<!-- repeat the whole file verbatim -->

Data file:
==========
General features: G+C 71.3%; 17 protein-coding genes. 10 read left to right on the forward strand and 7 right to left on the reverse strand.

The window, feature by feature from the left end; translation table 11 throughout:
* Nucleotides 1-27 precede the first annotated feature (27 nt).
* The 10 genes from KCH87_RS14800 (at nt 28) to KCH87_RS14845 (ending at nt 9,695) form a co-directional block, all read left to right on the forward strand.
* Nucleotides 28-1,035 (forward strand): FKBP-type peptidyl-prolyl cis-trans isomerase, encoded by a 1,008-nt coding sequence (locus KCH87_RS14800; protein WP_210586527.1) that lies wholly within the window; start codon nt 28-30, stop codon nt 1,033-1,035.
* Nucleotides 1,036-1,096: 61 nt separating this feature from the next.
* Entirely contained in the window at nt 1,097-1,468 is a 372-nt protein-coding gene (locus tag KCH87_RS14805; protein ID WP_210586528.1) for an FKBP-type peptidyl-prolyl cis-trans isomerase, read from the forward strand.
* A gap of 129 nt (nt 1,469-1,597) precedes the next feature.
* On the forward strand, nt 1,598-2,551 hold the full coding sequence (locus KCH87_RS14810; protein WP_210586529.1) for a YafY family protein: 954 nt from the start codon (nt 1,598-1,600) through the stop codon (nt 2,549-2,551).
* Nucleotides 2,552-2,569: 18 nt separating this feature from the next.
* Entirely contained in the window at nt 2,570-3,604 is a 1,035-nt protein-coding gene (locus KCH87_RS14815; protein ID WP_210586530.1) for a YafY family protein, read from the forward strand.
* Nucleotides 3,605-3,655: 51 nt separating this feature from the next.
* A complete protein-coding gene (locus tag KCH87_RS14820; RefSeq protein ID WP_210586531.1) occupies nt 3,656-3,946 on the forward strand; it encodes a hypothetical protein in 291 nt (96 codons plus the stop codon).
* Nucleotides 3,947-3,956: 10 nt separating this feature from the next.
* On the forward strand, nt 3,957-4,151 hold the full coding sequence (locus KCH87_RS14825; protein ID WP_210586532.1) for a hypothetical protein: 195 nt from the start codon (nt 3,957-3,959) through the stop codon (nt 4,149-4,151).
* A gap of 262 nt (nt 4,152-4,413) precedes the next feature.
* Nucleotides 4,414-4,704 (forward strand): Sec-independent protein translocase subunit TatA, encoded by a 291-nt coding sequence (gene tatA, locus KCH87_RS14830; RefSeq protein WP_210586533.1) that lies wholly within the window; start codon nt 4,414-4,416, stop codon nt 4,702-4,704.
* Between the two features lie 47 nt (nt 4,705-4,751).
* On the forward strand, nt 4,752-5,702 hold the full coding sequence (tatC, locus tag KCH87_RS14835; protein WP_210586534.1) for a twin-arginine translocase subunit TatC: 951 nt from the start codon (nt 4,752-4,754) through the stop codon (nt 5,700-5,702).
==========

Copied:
General features: G+C 71.3%; 17 protein-coding genes. 10 read left to right on the forward strand and 7 right to left on the reverse strand.

The window, feature by feature from the left end; translation table 11 throughout:
* Nucleotides 1-27 precede the first annotated feature (27 nt).
* The 10 genes from KCH87_RS14800 (at nt 28) to KCH87_RS14845 (ending at nt 9,695) form a co-directional block, all read left to right on the forward strand.
* Nucleotides 28-1,035 (forward strand): FKBP-type peptidyl-prolyl cis-trans isomerase, encoded by a 1,008-nt coding sequence (locus KCH87_RS14800; protein WP_210586527.1) that lies wholly within the window; start codon nt 28-30, stop codon nt 1,033-1,035.
* Nucleotides 1,036-1,096: 61 nt separating this feature from the next.
* Entirely contained in the window at nt 1,097-1,468 is a 372-nt protein-coding gene (locus tag KCH87_RS14805; protein ID WP_210586528.1) for an FKBP-type peptidyl-prolyl cis-trans isomerase, read from the forward strand.
* A gap of 129 nt (nt 1,469-1,597) precedes the next feature.
* On the forward strand, nt 1,598-2,551 hold the full coding sequence (locus KCH87_RS14810; protein WP_210586529.1) for a YafY family protein: 954 nt from the start codon (nt 1,598-1,600) through the stop codon (nt 2,549-2,551).
* Nucleotides 2,552-2,569: 18 nt separating this feature from the next.
* Entirely contained in the window at nt 2,570-3,604 is a 1,035-nt protein-coding gene (locus KCH87_RS14815; protein ID WP_210586530.1) for a YafY family protein, read from the forward strand.
* Nucleotides 3,605-3,655: 51 nt separating this feature from the next.
* A complete protein-coding gene (locus tag KCH87_RS14820; RefSeq protein ID WP_210586531.1) occupies nt 3,656-3,946 on the forward strand; it encodes a hypothetical protein in 291 nt (96 codons plus the stop codon).
* Nucleotides 3,947-3,956: 10 nt separating this feature from the next.
* On the forward strand, nt 3,957-4,151 hold the full coding sequence (locus KCH87_RS14825; protein ID WP_210586532.1) for a hypothetical protein: 195 nt from the start codon (nt 3,957-3,959) through the stop codon (nt 4,149-4,151).
* A gap of 262 nt (nt 4,152-4,413) precedes the next feature.
* Nucleotides 4,414-4,704 (forward strand): Sec-independent protein translocase subunit TatA, encoded by a 291-nt coding sequence (gene tatA, locus KCH87_RS14830; RefSeq protein WP_210586533.1) that lies wholly within the window; start codon nt 4,414-4,416, stop codon nt 4,702-4,704.
* Between the two features lie 47 nt (nt 4,705-4,751).
* On the forward strand, nt 4,752-5,702 hold the full coding sequence (tatC, locus tag KCH87_RS14835; protein WP_210586534.1) for a twin-arginine translocase subunit TatC: 951 nt from the start codon (nt 4,752-4,754) through the stop codon (nt 5,700-5,702).